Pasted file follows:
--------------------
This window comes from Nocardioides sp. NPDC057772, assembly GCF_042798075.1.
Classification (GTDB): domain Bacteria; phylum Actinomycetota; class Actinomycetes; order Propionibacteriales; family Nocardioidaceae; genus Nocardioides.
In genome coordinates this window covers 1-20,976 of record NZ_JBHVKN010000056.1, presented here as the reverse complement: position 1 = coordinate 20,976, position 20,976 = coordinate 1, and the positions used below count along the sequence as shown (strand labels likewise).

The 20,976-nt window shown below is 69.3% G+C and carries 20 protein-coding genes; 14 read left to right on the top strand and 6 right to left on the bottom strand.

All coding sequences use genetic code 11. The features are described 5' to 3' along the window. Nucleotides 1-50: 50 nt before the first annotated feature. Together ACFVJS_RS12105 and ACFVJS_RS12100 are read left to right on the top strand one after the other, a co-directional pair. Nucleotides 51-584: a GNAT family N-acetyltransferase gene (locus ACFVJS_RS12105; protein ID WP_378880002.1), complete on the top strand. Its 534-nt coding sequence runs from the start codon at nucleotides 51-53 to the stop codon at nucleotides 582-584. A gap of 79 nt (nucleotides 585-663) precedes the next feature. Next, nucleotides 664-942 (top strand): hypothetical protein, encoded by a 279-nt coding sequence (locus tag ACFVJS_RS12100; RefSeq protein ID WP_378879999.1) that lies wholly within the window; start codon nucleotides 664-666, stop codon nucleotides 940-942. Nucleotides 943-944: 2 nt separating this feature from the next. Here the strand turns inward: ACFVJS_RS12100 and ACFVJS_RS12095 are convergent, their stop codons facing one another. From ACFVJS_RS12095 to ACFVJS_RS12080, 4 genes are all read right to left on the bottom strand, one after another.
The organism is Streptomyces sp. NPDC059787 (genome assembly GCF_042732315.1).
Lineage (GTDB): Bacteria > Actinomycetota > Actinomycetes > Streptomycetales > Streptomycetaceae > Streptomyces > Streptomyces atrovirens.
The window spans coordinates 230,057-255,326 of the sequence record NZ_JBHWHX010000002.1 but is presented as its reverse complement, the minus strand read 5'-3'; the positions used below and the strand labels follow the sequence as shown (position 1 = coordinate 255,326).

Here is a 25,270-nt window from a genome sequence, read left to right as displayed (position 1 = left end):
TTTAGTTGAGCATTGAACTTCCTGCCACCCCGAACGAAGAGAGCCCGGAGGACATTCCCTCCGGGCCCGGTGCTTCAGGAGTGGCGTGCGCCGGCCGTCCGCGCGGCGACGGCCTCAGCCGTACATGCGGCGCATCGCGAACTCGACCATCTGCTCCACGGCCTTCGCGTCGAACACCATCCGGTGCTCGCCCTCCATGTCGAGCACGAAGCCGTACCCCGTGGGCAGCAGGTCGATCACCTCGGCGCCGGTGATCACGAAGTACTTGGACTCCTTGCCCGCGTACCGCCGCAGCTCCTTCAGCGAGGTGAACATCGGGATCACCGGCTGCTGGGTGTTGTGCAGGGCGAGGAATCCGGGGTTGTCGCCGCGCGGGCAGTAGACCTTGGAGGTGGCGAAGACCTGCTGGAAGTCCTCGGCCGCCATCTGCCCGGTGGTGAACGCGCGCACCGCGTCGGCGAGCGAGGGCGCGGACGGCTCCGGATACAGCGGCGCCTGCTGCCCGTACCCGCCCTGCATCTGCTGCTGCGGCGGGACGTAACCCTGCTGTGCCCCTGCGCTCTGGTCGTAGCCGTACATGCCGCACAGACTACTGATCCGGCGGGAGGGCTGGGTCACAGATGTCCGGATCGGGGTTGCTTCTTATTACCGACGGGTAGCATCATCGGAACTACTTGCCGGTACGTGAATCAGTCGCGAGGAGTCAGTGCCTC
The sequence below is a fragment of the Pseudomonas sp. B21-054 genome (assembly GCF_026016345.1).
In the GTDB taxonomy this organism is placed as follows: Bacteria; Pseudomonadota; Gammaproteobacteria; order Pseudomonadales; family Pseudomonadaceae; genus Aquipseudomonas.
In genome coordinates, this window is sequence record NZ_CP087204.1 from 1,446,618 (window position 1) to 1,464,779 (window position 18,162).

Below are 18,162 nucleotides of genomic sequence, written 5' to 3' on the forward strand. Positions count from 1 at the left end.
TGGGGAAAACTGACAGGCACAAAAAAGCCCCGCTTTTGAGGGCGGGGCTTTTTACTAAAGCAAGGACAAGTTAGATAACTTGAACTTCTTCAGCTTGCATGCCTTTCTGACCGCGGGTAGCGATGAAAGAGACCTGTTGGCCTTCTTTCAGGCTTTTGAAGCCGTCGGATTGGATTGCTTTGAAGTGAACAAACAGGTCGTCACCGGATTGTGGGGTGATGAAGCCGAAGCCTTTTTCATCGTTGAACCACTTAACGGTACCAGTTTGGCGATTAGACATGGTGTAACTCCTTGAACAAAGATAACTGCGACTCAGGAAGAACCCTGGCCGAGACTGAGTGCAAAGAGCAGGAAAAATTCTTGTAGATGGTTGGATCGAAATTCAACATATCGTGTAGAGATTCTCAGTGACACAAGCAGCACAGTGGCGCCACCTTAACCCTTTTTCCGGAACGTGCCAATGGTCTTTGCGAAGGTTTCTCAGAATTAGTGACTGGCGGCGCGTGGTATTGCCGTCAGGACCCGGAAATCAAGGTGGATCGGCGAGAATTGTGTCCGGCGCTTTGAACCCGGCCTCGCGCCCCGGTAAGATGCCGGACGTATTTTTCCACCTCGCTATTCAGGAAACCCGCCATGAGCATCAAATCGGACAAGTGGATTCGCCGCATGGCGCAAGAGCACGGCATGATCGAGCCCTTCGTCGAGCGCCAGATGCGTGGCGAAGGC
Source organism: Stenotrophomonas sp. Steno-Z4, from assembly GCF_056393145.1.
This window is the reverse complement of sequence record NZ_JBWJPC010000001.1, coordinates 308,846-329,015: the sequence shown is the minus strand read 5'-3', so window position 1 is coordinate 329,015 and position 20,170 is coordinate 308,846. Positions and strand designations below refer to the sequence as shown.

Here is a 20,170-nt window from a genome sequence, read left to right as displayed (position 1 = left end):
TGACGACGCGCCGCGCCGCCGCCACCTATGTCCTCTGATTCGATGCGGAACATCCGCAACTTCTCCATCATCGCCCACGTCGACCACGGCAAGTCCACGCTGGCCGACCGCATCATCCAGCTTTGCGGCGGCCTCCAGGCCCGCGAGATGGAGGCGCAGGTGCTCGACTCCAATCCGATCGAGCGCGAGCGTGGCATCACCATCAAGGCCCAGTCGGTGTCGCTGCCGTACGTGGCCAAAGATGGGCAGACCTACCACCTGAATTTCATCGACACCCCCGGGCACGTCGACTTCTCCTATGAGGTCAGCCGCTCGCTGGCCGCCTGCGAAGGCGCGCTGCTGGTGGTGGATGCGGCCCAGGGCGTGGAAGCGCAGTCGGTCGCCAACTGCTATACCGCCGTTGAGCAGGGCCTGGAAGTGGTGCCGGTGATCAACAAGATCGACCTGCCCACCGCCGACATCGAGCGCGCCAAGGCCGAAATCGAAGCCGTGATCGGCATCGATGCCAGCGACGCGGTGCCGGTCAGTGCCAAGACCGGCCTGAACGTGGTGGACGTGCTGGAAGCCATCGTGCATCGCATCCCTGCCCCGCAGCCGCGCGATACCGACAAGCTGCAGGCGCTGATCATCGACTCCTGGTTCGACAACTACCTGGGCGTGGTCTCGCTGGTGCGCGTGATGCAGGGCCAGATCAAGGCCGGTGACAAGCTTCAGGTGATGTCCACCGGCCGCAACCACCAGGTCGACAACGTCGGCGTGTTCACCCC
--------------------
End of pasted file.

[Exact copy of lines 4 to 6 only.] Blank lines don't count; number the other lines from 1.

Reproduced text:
The 20,976-nt window shown below is 69.3% G+C and carries 20 protein-coding genes; 14 read left to right on the top strand and 6 right to left on the bottom strand.

All coding sequences use genetic code 11. The features are described 5' to 3' along the window. Nucleotides 1-50: 50 nt before the first annotated feature. Together ACFVJS_RS12105 and ACFVJS_RS12100 are read left to right on the top strand one after the other, a co-directional pair. Nucleotides 51-584: a GNAT family N-acetyltransferase gene (locus ACFVJS_RS12105; protein ID WP_378880002.1), complete on the top strand. Its 534-nt coding sequence runs from the start codon at nucleotides 51-53 to the stop codon at nucleotides 582-584. A gap of 79 nt (nucleotides 585-663) precedes the next feature. Next, nucleotides 664-942 (top strand): hypothetical protein, encoded by a 279-nt coding sequence (locus tag ACFVJS_RS12100; RefSeq protein ID WP_378879999.1) that lies wholly within the window; start codon nucleotides 664-666, stop codon nucleotides 940-942. Nucleotides 943-944: 2 nt separating this feature from the next. Here the strand turns inward: ACFVJS_RS12100 and ACFVJS_RS12095 are convergent, their stop codons facing one another. From ACFVJS_RS12095 to ACFVJS_RS12080, 4 genes are all read right to left on the bottom strand, one after another.
The organism is Streptomyces sp. NPDC059787 (genome assembly GCF_042732315.1).